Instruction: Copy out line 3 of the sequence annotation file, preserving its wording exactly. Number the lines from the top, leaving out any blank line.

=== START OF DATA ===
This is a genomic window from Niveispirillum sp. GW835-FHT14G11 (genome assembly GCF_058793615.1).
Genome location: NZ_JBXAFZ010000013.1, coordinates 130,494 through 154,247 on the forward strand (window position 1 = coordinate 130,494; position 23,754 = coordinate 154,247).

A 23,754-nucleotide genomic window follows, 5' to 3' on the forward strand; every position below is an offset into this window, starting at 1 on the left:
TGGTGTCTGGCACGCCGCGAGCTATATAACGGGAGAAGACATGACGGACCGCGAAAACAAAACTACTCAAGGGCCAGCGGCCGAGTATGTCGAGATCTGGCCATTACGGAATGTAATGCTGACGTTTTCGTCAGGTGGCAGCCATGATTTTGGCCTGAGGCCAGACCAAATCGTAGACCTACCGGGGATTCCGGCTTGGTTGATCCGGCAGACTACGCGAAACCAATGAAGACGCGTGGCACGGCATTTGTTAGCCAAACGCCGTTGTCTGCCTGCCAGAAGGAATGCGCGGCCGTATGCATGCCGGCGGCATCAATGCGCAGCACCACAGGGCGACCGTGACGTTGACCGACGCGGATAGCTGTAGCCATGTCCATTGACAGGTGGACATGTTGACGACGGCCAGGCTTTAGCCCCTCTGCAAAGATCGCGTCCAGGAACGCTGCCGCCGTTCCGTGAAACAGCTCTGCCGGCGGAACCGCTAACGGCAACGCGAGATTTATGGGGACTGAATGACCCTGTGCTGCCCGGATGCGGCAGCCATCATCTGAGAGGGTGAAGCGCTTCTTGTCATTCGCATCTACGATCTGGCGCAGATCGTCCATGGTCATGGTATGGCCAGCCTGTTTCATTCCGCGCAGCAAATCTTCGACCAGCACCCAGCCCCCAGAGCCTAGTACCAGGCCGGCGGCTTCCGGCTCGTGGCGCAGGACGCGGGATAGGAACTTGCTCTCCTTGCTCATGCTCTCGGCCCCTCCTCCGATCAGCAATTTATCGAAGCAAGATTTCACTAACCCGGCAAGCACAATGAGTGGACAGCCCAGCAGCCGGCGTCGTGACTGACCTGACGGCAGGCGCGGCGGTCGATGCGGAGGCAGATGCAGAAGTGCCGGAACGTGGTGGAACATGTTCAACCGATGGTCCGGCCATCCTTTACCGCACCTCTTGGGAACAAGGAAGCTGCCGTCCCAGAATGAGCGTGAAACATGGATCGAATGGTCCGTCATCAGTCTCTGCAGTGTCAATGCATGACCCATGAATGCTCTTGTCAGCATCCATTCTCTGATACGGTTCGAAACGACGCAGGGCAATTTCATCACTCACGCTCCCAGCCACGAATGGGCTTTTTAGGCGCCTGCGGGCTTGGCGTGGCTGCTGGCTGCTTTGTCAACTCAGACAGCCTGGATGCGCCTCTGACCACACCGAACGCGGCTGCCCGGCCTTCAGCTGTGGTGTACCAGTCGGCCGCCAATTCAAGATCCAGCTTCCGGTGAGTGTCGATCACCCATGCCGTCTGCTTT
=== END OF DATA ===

A 23,754-nucleotide genomic window follows, 5' to 3' on the forward strand; every position below is an offset into this window, starting at 1 on the left: